A female leopard rests in a tree after killing an impala

Our daily routine was fairly intense. We would have to be in the vehicles and ready to roll at 6.15 am. Before this occurred you would have to locate and secure your bean bags in your assigned vehicle and have your equipment in place and primed for shooting. One of the hotel staff could be booked to arrive at your tent at an assigned time with a cup of tea or coffee to ensure you were at least awake. I usually set an alarm for 5 am and had the coffee arrive at 5.30 am to ensure I was awake and alert. Breakfast was packed by the hotel staff for consumption in the field. Shooting was generally until 11.00 to 11.30 am with a pause for breakfast. The packed breakfast each person received could have fed all the persons in the vehicle and contended a small herd of elephants and a den of hyenas. A nice buffet lunch was served at 12.30 back at the camp where we were assigned to vehicles again for the afternoon shoot. This shoot would move out at 3 pm, with the normal preparation, and we would return at around 6.30 pm when the sun had set. Back at the tent equipment would be cleaned, cards downloaded, a shower and back to the restaurant for dinner at 7.45 pm. Some speed in performing these tasks enabled a 30 minute chat-session with fellow shooters while nursing a cold Tusker before the dinner started. By the time you were back in your tent it was usually around 9.30 pm and after a few preparations for the morning you were sound asleep, often lulled into dreamland by rain drumming on the canvas tent. With 20 consecutive days of this routine, you had to have a certain degree of fitness and be adept at drawing your large lens from its ‘holster’ in the blink of an eye, in the mode of a Western gunslinger.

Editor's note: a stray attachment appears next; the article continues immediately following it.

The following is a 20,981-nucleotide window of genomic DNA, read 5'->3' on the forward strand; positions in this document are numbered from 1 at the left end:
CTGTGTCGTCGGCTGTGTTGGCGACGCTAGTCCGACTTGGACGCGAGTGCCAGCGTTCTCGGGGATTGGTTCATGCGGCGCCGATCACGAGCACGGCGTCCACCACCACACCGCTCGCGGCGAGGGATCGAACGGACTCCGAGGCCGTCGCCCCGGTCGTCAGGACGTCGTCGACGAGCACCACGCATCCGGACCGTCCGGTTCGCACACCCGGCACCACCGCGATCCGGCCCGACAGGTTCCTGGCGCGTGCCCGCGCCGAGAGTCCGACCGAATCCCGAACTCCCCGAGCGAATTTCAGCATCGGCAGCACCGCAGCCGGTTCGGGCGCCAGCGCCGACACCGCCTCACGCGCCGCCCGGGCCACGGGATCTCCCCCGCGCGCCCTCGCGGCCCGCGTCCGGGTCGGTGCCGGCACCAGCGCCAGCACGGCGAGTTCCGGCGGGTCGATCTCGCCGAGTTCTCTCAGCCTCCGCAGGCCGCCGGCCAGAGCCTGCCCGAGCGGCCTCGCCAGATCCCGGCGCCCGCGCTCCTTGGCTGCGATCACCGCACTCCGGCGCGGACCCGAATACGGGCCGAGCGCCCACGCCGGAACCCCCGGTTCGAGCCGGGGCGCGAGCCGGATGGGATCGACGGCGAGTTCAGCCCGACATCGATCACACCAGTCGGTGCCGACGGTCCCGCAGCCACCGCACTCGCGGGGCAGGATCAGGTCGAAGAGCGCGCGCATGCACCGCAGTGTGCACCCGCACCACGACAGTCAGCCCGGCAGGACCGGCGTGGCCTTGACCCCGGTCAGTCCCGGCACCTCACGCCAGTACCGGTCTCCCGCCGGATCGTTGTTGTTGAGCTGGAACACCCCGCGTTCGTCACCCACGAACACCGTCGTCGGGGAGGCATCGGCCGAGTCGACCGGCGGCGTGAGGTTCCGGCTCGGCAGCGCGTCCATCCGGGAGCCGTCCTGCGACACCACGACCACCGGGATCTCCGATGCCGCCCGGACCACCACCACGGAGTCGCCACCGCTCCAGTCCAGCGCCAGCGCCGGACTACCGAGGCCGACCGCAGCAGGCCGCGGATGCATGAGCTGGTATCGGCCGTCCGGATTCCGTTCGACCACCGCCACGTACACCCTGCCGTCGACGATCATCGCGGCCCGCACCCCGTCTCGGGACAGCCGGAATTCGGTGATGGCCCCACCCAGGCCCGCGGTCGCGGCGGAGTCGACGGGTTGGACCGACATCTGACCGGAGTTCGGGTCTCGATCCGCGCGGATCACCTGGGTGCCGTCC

Lilac-breasted Roller (u). Reticulated Giraffe (l)

In the next two and a half days at Samburu we photographed elephants, giraffes, Oryx, Waterbucks, Dikdiks, Gerenuk, Red and Yellow barbets, Lilac-breasted Rollers, Pale Chanting Goshawk, Red- and Yellow-billed Hornbills, Von der Decken’s  Hornbills, Leopards, Cheetahs, Grevy’s Zebra, Spotted Thick Knees, banded and dwarf mongoose, Unstriped Squirrels, African Hare, Vulturine guinea fowl and Sandgrouse and observed the varied displays of Yellow-necked Spurfowl, White-bellied and Buff-crowned Bustards. The latter bustard has the most amazing display; it has a neck-stretching call which can be followed by an imitation of a short-range sky rocket. The bird fires itself into the air to a height of around 30-40 metres, it tumbles over and fall earthwards like it has been shot and only at the last moment does it flair its wings and land with some dignity. The Black-backed bustard had an acoustically humorous hiccup and burp display. One of the most interesting birds we observed was the pygmy falcon, a tiny shrike-like falcon that is cuteness personified. Elsewhere, monitor lizards lounged around termite mounds while turquoise and orange Agama lizards basked on warm rocks.


 Dikdik male marking (u). Buff-crested Bustard (l).

On the 4th day, we traveled south from Samburu to the Lake Nakuru Game Reserve. It was raining as we left and moments after we passed out of the Samburu Game Reserve we saw 3 cheetahs sitting together virtually waving us off……and the camera gear, other than  ‘point and shoot’ cameras was packed. The rough roads took their toll on the shock absorbers of one of the vehicles. It was mobile but needed a replacement at the next large town. In a wise move, six additional shock absorbers were purchased. As we got higher it also got colder and the more cold blooded in the party were forced to purchase Masai blankets to survive.